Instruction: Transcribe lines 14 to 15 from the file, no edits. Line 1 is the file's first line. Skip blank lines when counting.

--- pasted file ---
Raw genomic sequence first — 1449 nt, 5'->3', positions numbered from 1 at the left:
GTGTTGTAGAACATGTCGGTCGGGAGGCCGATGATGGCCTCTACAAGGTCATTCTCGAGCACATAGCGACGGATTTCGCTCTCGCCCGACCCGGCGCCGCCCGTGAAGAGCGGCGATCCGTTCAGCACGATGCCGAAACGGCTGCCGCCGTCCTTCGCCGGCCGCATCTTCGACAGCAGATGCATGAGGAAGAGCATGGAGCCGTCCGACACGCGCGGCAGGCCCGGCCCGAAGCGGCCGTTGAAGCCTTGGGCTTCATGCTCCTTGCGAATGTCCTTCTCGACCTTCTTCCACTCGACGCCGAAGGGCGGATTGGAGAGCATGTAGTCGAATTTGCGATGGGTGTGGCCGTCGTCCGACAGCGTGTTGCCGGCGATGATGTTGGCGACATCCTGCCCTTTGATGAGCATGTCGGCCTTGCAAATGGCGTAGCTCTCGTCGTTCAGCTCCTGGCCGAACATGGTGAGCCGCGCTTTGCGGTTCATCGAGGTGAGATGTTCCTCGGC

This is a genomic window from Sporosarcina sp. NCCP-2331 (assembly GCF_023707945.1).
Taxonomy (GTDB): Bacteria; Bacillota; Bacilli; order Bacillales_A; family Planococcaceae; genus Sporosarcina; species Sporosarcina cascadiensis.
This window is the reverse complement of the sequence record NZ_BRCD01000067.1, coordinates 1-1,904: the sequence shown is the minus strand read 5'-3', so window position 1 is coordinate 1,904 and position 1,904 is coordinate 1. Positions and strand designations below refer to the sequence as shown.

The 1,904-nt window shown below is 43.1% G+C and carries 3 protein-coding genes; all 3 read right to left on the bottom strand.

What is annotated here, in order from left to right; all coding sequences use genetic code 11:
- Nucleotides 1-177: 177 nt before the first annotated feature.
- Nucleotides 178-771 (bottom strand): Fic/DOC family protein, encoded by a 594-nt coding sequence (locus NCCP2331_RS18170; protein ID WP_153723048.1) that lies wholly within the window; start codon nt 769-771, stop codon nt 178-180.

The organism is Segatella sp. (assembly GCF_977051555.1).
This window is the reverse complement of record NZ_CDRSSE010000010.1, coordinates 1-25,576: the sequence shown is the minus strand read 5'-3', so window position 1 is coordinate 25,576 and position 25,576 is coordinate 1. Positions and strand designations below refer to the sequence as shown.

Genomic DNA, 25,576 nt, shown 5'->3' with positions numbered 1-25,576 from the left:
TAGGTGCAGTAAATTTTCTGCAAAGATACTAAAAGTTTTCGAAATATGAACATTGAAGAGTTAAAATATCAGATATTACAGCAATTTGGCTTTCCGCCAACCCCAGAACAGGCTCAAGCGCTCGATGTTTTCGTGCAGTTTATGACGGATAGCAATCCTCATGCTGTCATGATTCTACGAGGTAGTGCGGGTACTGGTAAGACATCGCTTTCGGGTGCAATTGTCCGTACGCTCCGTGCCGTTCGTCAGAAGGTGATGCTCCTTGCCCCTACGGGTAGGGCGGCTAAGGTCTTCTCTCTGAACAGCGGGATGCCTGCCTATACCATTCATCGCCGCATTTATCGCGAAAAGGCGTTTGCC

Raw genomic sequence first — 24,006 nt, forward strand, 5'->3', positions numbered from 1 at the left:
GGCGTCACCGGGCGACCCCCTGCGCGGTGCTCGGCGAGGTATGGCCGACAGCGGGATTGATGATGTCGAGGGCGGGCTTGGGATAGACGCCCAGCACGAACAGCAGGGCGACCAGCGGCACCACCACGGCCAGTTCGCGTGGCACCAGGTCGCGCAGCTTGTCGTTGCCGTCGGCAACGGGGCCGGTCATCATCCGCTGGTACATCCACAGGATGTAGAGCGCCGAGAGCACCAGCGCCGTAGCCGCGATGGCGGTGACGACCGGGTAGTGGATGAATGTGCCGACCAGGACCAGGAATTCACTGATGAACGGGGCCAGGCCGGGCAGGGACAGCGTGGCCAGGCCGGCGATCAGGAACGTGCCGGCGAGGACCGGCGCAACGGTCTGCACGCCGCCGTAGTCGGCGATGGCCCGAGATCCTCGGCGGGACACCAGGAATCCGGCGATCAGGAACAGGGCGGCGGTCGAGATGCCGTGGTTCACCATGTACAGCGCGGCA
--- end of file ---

Raw genomic sequence first — 24,006 nt, forward strand, 5'->3', positions numbered from 1 at the left:
GGCGTCACCGGGCGACCCCCTGCGCGGTGCTCGGCGAGGTATGGCCGACAGCGGGATTGATGATGTCGAGGGCGGGCTTGGGATAGACGCCCAGCACGAACAGCAGGGCGACCAGCGGCACCACCACGGCCAGTTCGCGTGGCACCAGGTCGCGCAGCTTGTCGTTGCCGTCGGCAACGGGGCCGGTCATCATCCGCTGGTACATCCACAGGATGTAGAGCGCCGAGAGCACCAGCGCCGTAGCCGCGATGGCGGTGACGACCGGGTAGTGGATGAATGTGCCGACCAGGACCAGGAATTCACTGATGAACGGGGCCAGGCCGGGCAGGGACAGCGTGGCCAGGCCGGCGATCAGGAACGTGCCGGCGAGGACCGGCGCAACGGTCTGCACGCCGCCGTAGTCGGCGATGGCCCGAGATCCTCGGCGGGACACCAGGAATCCGGCGATCAGGAACAGGGCGGCGGTCGAGATGCCGTGGTTCACCATGTACAGCGCGGCA